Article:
5. Feb 16, 2009 #5

    GreenIsGood

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    Hi Christian,
    One way to keep the yard from being a mud pit and still keep your dogs happy, would be to add a layer of sand. Have some brought in and dumped - call your local quarry or landscape place and get an estimate on the cost from them. They will ask you for the size of your back yard area. So have that ready. Then get your rake and friends/family together and spread it around.
    Good Luck :)
     
  6. Feb 25, 2009 #6

    watersda

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    Easy fix. Get rid of the dogs!
     
  7. Apr 28, 2009 #7

    Christian

    Christian

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    There are a lot of people that I'd get rid of before I got rid of my dogs.
     
  8. Apr 28, 2009 #8

    Christian

    Christian

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    Thanks for the suggestions. I really don't have room for a kennel however. The boys don't really have a digging problem either...they get muddy just from walking around. Barring rain, they get walked (or jog or rollerblade) at least 6 days a week...and yes...even in the winter we like hiking in the snow! The deeper the better! Plus they're in obedience classes so they've got plenty to do. They don't have a boredom problem...just walking around gets 'em muddy!
     
  9. Apr 28, 2009 #9

    Christian

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    I've got some seed left over from patching a spot where I removed a tree in my front yard. I think I might try getting some stakes and chicken coop fencing or something and trying to fix it by dividing the yard into 4 or 5 sections and doing it a piece at a time. It'll take a while but I can't figure out how I'll get it to grow unless I go that route.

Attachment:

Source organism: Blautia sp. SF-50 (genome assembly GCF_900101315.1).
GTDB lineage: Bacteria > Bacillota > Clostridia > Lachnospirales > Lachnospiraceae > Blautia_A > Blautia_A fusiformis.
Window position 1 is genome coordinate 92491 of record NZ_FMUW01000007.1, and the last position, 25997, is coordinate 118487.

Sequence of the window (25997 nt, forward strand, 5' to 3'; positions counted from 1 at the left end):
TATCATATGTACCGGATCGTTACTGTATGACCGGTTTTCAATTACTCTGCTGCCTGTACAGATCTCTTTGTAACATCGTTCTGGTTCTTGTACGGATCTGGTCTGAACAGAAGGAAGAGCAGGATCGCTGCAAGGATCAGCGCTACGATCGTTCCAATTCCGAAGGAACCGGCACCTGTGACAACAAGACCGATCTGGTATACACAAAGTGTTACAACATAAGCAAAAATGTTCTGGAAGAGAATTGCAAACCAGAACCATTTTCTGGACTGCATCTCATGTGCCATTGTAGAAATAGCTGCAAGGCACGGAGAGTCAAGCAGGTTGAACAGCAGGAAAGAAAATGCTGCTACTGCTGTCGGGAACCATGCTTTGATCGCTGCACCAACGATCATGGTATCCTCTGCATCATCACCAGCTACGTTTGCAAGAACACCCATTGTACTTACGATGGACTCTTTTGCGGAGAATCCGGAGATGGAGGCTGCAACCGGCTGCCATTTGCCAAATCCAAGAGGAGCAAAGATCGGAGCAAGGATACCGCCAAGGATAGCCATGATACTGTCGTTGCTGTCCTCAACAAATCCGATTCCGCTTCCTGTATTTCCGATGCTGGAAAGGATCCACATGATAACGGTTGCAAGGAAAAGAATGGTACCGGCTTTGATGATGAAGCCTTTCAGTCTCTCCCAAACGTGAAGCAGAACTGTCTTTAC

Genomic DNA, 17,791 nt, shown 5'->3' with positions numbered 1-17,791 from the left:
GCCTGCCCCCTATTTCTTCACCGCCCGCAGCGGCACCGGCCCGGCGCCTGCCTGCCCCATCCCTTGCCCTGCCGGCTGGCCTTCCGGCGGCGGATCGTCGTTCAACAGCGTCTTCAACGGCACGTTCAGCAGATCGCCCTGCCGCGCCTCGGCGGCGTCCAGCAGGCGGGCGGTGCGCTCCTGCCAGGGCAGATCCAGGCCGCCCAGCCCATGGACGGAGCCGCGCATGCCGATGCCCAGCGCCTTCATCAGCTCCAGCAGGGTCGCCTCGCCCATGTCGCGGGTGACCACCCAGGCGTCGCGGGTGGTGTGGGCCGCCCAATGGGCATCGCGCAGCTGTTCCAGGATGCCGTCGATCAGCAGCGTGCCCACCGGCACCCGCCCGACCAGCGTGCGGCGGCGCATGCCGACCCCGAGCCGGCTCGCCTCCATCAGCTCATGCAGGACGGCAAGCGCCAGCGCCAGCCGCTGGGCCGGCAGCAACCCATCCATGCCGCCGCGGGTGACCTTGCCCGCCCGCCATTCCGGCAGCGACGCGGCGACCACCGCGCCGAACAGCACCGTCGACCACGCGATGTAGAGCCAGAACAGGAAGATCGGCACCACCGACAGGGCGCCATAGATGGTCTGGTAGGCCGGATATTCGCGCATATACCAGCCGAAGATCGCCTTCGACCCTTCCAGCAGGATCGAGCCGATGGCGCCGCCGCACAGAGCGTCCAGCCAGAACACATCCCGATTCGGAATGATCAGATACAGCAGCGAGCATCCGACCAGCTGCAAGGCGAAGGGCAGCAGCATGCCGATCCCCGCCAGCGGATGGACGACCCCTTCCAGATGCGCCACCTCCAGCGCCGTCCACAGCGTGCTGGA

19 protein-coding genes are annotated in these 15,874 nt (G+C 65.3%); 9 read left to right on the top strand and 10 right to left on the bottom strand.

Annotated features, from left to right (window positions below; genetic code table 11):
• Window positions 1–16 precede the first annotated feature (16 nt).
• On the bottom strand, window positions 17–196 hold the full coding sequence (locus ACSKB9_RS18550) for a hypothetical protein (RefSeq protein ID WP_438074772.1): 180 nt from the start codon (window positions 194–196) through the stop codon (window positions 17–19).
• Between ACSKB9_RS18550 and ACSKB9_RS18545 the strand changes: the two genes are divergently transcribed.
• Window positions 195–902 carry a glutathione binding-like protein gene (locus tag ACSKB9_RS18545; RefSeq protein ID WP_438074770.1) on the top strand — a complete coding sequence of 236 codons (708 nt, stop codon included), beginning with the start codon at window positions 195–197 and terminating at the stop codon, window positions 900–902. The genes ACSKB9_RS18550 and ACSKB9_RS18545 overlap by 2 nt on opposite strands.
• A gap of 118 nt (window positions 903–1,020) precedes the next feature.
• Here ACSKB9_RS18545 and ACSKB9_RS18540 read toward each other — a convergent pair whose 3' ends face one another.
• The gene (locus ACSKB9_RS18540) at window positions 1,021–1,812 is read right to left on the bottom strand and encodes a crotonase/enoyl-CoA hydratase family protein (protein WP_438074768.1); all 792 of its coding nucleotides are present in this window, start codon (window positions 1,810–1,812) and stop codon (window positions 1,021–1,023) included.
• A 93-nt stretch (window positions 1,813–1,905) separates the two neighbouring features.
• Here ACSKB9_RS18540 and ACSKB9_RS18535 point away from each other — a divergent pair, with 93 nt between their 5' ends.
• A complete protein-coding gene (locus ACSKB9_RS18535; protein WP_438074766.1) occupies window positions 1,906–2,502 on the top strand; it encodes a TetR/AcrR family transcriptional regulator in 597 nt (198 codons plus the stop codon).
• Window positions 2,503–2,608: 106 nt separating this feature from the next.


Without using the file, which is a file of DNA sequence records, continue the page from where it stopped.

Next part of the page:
10. Apr 28, 2009 #10

    cibula11

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    Scotts patchmaster works really well. If you have a large area it could get pricey, but usually within 4-7 days you see the grass starting to grow provided that you haven't put any weed killer or crabgrass killer on your lawn. Dogs will have to be off of it for over a week.
     
  11. Apr 28, 2009 #11

    handyguys

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    Sod will give you the quickest lawn. Keep this rule of thumb in mind - you can have it fast, you can have it cheap and you can have good quality. Pick to. Sod is fast and good quality. See is good quality and cheap. Just fertilizing and hoping for the best is cheap and you wont be happy with the results.

    I would add some type of small patio or landing. Concrete is relatively cheap. Redimix is they way to go for al but the smallest pours. and 8x10 patio could be 25-30 bags off the top of my head. Thats a lot of hand mixing and you cant keep up when screeding it.

    Also, what can help, train your dogs to use a particular area to do their business. Could even be an area with gravel and no grass. It makes cleanup easier and will save your new grass from the extra "fertilizer" that can kill it.
     
  12. Apr 28, 2009 #12

    Christian

    Christian